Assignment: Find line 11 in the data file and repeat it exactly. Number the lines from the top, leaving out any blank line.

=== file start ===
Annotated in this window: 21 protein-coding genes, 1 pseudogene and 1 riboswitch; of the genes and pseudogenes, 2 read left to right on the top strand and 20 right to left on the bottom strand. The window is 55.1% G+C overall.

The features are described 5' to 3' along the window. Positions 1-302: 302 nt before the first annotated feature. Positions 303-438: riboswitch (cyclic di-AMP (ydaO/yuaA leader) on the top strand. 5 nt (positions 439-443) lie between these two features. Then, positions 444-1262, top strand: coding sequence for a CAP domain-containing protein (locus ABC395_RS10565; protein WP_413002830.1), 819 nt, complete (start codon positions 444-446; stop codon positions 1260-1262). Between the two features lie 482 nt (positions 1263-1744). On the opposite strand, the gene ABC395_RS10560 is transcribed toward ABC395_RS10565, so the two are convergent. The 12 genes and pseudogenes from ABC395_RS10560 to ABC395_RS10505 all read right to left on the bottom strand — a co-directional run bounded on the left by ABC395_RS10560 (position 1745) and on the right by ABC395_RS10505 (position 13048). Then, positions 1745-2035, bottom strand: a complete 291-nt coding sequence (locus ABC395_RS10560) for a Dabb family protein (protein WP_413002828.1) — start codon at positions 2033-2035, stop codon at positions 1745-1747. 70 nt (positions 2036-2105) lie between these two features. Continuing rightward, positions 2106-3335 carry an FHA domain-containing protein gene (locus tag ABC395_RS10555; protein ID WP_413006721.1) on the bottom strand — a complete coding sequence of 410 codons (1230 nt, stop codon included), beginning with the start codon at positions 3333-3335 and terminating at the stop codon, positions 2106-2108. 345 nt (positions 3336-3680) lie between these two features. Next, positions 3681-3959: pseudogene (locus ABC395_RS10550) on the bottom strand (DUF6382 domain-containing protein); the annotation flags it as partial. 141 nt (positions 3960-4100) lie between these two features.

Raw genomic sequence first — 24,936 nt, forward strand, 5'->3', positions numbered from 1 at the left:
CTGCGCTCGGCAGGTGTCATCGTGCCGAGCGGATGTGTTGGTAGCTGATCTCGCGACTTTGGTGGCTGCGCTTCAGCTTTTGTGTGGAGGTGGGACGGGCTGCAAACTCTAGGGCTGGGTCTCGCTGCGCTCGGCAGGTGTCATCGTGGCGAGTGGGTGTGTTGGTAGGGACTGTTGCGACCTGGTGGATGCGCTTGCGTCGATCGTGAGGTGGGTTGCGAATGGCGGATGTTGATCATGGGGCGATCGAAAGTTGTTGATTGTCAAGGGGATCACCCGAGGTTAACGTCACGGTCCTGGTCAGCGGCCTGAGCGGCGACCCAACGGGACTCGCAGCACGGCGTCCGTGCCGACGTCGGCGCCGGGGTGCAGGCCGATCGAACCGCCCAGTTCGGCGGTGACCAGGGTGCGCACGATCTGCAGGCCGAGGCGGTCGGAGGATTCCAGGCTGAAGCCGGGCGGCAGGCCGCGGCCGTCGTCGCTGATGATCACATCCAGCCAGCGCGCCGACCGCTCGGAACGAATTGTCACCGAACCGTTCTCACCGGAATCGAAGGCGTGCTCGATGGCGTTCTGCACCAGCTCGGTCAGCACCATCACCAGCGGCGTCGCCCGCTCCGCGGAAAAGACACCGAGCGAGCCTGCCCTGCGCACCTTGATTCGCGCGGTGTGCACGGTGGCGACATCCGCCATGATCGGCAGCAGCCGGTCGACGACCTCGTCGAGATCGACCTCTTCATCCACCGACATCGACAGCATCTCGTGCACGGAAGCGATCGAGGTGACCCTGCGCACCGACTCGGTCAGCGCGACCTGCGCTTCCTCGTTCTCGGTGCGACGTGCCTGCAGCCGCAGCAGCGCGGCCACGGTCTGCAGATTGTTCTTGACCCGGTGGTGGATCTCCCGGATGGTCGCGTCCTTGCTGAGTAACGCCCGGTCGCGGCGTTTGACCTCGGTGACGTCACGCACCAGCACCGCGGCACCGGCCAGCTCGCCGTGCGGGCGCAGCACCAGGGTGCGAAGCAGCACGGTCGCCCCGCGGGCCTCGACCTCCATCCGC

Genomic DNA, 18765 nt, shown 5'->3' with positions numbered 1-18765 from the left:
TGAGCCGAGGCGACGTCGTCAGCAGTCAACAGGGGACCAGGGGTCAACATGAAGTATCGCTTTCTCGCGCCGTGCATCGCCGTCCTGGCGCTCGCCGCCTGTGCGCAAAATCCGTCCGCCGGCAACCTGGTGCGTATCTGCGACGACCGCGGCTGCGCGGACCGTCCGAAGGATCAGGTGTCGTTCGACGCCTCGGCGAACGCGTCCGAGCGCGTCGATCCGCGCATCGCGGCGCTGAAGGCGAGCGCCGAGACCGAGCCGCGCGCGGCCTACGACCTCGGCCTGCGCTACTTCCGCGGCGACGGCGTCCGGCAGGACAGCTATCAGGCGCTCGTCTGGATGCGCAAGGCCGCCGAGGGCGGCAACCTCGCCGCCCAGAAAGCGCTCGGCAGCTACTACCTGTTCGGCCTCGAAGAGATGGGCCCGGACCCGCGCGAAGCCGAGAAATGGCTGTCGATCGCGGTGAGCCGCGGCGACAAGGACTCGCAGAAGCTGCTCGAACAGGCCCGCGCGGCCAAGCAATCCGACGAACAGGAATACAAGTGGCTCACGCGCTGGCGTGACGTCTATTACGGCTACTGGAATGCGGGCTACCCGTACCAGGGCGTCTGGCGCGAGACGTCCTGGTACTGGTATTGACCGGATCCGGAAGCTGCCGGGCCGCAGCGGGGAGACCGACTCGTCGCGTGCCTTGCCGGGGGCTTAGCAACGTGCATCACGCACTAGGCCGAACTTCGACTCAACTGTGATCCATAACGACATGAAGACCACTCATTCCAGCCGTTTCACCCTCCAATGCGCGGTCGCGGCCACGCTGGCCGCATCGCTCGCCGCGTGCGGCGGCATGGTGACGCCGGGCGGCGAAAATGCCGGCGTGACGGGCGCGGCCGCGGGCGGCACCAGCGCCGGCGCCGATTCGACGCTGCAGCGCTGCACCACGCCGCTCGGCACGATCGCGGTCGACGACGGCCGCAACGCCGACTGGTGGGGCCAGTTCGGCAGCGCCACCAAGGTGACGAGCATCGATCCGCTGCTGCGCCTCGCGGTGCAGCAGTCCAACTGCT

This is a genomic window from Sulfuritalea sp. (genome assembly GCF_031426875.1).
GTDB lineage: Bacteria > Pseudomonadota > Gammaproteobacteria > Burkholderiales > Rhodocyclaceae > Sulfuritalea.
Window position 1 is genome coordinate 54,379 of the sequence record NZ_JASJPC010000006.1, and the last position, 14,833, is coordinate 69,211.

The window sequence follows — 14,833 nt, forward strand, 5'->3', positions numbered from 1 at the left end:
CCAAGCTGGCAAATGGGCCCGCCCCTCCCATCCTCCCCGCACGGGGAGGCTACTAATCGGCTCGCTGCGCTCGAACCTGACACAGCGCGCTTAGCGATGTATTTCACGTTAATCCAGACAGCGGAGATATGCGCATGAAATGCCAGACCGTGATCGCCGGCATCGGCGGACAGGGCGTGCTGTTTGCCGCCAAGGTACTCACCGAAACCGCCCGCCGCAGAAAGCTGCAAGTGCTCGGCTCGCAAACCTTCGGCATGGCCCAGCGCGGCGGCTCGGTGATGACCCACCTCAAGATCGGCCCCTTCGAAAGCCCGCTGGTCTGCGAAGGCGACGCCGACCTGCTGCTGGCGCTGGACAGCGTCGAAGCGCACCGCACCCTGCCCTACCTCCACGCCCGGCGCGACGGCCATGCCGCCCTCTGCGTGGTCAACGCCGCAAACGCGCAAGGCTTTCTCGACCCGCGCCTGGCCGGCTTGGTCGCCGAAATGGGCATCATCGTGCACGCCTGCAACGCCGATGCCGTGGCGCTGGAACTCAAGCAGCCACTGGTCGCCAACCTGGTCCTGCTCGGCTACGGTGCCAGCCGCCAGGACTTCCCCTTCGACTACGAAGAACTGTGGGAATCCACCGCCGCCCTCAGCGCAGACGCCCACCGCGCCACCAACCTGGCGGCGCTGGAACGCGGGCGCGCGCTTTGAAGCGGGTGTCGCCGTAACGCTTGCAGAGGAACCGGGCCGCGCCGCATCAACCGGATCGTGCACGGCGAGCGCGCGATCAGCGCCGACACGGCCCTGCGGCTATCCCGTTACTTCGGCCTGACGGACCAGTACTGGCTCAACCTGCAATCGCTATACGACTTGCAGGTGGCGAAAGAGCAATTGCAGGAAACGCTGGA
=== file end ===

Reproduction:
CCAAGCTGGCAAATGGGCCCGCCCCTCCCATCCTCCCCGCACGGGGAGGCTACTAATCGGCTCGCTGCGCTCGAACCTGACACAGCGCGCTTAGCGATGTATTTCACGTTAATCCAGACAGCGGAGATATGCGCATGAAATGCCAGACCGTGATCGCCGGCATCGGCGGACAGGGCGTGCTGTTTGCCGCCAAGGTACTCACCGAAACCGCCCGCCGCAGAAAGCTGCAAGTGCTCGGCTCGCAAACCTTCGGCATGGCCCAGCGCGGCGGCTCGGTGATGACCCACCTCAAGATCGGCCCCTTCGAAAGCCCGCTGGTCTGCGAAGGCGACGCCGACCTGCTGCTGGCGCTGGACAGCGTCGAAGCGCACCGCACCCTGCCCTACCTCCACGCCCGGCGCGACGGCCATGCCGCCCTCTGCGTGGTCAACGCCGCAAACGCGCAAGGCTTTCTCGACCCGCGCCTGGCCGGCTTGGTCGCCGAAATGGGCATCATCGTGCACGCCTGCAACGCCGATGCCGTGGCGCTGGAACTCAAGCAGCCACTGGTCGCCAACCTGGTCCTGCTCGGCTACGGTGCCAGCCGCCAGGACTTCCCCTTCGACTACGAAGAACTGTGGGAATCCACCGCCGCCCTCAGCGCAGACGCCCACCGCGCCACCAACCTGGCGGCGCTGGAACGCGGGCGCGCGCTTTGAAGCGGGTGTCGCCGTAACGCTTGCAGAGGAACCGGGCCGCGCCGCATCAACCGGATCGTGCACGGCGAGCGCGCGATCAGCGCCGACACGGCCCTGCGGCTATCCCGTTACTTCGGCCTGACGGACCAGTACTGGCTCAACCTGCAATCGCTATACGACTTGCAGGTGGCGAAAGAGCAATTGCAGGAAACGCTGGA